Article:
Following the election of Donald Trump last Tuesday, expectations for growth and inflation have risen, driven by promises of tax cuts and infrastructure spending. In return, mortgage rates have surged by about 0.25% since the election, according to Bankrate. When taken in context with recent moves in the capital markets and the expectations of a December Fed rate increase, it could easily be concluded that the proverbial switch has been flipped and that the mortgage market has just begun to break out of a prolonged period of low rates.
Not so fast. Despite rate movements over the past week, the historical divergence between short- and long-term mortgage rate trends makes forecasting future rate moves very tricky. Though it may be a relatively safe bet to assume that rates will tick upward in the coming years, any moves made on the assumption that they will skyrocket might be misguided.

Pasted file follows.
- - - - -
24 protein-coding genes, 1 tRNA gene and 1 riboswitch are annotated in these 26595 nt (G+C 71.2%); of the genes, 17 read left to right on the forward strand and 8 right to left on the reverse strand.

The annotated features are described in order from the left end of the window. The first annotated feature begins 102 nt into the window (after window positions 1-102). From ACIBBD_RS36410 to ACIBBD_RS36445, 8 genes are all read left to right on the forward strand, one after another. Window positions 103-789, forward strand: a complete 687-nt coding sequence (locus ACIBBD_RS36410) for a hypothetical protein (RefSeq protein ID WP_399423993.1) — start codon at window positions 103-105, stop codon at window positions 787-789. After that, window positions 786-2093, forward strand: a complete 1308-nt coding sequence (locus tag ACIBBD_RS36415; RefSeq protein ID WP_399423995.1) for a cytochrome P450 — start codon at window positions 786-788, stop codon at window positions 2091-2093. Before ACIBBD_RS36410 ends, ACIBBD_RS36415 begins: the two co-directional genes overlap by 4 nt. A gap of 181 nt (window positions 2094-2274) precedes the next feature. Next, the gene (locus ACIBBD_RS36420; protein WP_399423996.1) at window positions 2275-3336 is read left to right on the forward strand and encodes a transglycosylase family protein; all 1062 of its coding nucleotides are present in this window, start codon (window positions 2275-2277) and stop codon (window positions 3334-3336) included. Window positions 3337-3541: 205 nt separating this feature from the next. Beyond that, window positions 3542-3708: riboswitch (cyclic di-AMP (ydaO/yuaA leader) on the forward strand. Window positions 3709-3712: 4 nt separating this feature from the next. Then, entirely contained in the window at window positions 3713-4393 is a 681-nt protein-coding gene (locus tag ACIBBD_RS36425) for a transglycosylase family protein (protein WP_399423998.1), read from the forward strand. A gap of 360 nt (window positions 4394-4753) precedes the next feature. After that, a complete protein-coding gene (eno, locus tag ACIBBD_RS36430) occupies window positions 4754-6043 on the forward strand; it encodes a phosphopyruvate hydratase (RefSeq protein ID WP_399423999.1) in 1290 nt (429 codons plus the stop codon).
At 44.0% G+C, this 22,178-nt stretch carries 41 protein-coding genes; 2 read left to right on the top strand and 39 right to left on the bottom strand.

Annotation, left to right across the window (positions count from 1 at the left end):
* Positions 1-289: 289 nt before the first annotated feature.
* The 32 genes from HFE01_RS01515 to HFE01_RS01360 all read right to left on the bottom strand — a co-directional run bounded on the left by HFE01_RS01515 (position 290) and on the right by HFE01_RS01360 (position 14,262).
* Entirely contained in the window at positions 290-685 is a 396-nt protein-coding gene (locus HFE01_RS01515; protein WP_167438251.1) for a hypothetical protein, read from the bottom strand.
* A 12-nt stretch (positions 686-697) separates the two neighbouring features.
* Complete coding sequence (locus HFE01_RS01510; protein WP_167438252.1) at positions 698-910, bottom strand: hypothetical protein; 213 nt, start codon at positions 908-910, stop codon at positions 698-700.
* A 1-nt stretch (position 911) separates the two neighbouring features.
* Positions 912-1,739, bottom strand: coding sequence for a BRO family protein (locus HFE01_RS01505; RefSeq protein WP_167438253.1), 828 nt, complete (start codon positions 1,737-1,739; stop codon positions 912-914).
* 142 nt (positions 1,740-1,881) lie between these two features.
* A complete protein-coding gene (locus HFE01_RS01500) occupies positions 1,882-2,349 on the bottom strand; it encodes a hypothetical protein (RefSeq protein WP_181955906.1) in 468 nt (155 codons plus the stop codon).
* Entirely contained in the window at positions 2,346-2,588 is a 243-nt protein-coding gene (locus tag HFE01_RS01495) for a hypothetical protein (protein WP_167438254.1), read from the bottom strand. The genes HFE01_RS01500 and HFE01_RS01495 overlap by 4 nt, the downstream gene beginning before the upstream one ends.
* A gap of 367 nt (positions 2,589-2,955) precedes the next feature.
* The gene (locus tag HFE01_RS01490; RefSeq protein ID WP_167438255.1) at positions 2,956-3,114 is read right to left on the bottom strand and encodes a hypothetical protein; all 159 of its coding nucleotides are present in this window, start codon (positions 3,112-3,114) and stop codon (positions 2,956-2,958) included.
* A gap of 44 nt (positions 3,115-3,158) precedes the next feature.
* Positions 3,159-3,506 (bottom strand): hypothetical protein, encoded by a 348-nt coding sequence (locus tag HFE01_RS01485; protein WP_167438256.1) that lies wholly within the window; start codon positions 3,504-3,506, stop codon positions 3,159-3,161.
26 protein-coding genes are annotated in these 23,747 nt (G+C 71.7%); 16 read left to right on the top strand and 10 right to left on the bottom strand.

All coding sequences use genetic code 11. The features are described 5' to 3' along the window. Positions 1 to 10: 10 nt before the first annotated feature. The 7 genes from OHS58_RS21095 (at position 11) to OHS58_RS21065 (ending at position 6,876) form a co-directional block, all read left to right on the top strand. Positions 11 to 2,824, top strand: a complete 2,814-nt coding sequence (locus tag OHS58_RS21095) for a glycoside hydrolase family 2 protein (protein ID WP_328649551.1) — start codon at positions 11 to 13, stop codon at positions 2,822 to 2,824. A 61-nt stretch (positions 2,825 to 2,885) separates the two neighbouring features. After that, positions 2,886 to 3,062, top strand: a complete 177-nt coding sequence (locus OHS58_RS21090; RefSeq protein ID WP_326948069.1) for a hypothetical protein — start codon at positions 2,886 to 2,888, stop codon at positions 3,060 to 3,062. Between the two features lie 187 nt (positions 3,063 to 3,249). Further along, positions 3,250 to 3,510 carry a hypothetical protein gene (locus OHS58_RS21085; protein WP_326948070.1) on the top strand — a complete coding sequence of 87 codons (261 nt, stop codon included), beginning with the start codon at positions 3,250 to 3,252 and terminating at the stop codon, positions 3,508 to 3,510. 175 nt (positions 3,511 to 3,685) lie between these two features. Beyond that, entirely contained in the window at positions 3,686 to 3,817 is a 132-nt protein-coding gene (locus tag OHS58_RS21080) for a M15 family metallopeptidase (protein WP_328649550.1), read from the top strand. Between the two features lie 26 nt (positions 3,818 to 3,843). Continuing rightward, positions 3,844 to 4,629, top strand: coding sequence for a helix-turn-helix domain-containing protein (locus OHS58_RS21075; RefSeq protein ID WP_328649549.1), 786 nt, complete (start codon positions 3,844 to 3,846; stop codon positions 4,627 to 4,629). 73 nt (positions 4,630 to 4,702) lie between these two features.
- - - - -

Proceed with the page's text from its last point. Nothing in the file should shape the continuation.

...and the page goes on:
Anyone making a decision regarding undertaking or refinancing a mortgage should consider multiple factors, with a much greater focus on their personal financial situation than future rate expectations. One of the most important points in deciding whether to refinance is the added expense of closing costs. If you are looking to refinance to secure a marginal reduction in your mortgage rate while you still can, the expense of associated closing costs, which typically range from 1 percent to as high as 4 percent of the value of the home, may reduce or eliminate any financial benefit. In order to account for and minimize these risks, shop around for the most favorable rates and fees and take advantage of online refinancing calculators to quantify how much you would actually save.
Bottom line: While the recent bump in mortgage rates is certainly noteworthy, it may not change much for the long-term path of rates and is far from the only thing that should be considered when choosing whether or not to refinance.